Based in London’s Fitzrovia, Epic Games’ London Innovation Lab is a hub for the creative community, offering creators across industries a platform to produce real-time content and immersive virtual experiences, using Epic’s Unreal Engine technology. The new curved LED volume, recently installed at the Lab and supported by Brompton Technology processing, is a testament to the company’s continuous commitment to empower and demonstrate new ways of content creation using the latest technology advances.
Whilst Unreal Engine has been at the forefront of virtual production (VP) since the first workflows began to emerge, this is the latest instance of the company working with partners such as Brompton Technology, ARRI and creative technical production company 80six, to bring the magic of virtual production to life for in-camera VFX (ICVFX).
“Our initial conversations with Brompton took place at this year’s ISE where we discussed our needs to create a virtual production studio at our Innovation Lab in London,” says Ben Kidd, Technical Artist at Epic Games. “Brompton’s Tessera processing ticked all our boxes, so we were very keen to go ahead and test the full LED solution on site.”
The arrangement was made between teams at 80six, Brompton and Epic Games to have demo ROE LED screens and Brompton Tessera S8 LED processors delivered to the Lab facility. However, due to the pandemic lockdown the project had to be postponed until late April. Following eased restrictions, the equipment was finally shipped to Epic and further tested by the team on-site for over a month.
“Following the initial testing phase, we were very pleased with the performance of the ROE and Brompton combo, and so it was an easy choice to make the full investment,” continues Kidd. “We acquired three of Brompton’s latest Tessera S8 LED processors to drive the entire volume.”
The complete LED fleet – including 144 ROE Black Pearl 2 LED panels, 38 CB3 Carbon 3 full-size and eight half-size panels – has been calibrated with Brompton’s Hydra advanced measurement system to take full advantage of Dynamic Calibration features and Brompton HDR (High Dynamic Range).
The space is a mix of lighting emitted by LED panels and also traditional lighting fixtures that one would normally find on a professional film set, with all of the traditional fixtures provided by ARRI. Additionally, the company offered its high-end AMIRA camera system with various lens packages for the studio.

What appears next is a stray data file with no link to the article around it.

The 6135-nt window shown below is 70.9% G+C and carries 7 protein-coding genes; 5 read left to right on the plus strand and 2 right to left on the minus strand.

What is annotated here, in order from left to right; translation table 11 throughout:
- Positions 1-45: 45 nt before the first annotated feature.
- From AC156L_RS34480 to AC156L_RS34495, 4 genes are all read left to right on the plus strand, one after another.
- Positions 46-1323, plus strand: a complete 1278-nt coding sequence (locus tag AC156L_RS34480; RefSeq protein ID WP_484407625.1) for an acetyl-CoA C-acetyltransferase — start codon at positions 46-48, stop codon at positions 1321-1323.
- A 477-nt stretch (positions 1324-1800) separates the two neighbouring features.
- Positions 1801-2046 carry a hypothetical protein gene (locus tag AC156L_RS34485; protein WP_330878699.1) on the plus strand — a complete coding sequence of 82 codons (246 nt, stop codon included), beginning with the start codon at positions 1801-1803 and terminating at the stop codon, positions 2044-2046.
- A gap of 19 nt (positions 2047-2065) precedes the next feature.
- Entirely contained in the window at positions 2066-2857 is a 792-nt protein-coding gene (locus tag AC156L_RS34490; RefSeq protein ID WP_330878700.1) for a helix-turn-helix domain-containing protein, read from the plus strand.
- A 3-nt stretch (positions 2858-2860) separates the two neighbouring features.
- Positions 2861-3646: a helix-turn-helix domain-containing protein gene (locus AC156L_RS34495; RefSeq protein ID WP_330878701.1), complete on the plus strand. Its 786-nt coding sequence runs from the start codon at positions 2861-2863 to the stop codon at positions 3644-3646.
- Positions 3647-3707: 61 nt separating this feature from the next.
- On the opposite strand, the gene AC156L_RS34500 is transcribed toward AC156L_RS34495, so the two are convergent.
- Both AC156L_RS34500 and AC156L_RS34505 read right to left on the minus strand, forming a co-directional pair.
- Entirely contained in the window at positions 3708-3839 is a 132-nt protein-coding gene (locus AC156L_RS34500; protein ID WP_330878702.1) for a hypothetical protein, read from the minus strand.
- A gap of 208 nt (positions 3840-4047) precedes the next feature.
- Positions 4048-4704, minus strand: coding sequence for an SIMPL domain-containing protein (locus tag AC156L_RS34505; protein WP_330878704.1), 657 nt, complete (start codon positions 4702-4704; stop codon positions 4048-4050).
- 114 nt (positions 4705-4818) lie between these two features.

“At ARRI it’s been clear to us for some time that virtual production with LED will be a key part of many of the projects we see and work on going forward and the interplay between cameras, video and lighting is crucial to the success of these projects,” says ARRI’s Regional Business Development Director, David Levy. “We have seen our cameras work brilliantly with Brompton processors in the most demanding environments and this project has been no exception. It’s been a pleasure to work on the London Lab with Epic, Brompton and 80Six to deliver a facility which can be a proving ground for more ground-breaking developments in this field and we are excited to see the content it will produce.”
Whilst the design service has been managed by the team of ARRI’s System Group, the technical service for Epic’s Lab has been provided by the team at 80six.
“We were very pleased to have been asked to deliver this permanent installation for Epic alongside ARRI,” comments Ben Annibal, Project Manager at 80six. “It’s always extremely satisfying to install equipment from our long-standing partners at Brompton and ROE.”
“We’re thrilled that Epic has selected both companies, not only for the build quality and performance of their products, but also for the level of technical support that both parties provide their clients,” adds 80six’s Director, Jack James.
With all the technical elements coming together to create a beautiful high-spec curved LED screen, the driving power, the Tessera S8, has been chosen for several reasons.
“A single Tessera S8 could easily cover the pixel count required at 12bits per channel for the main curved wall, but we decided to split the curved wall across two processors in order to demonstrate the ability sync across multiple nDisplay nodes, and distribute the rendering power to maximize performance” explains Kidd. “We have more grunt inside of the GPU and can still take full advantage of a wide range of the S8’s features, including its full support of Brompton HDR to provide stunning realistic imagery, which was another key consideration for the team.”
With all final testing sessions completed, the team at Epic cannot wait to put the LED volume to its full use by opening it up to their Unreal Engine community of creators.
“What we stand for here at Epic is empowering people to create content,” concludes Kidd. “Our new facility is another way of breaking down the barriers in content production and enabling great things to happen. Thanks to our close-knit community of virtual production partners, we have been able to create a platform that delivers a new level of immersive visual experience. The Innovation Lab with its LED volume, expert processing and our Unreal Engine software can support all the latest technology advances in virtual production, and we’re excited to see how it continues to transform the art and craft of filmmaking.”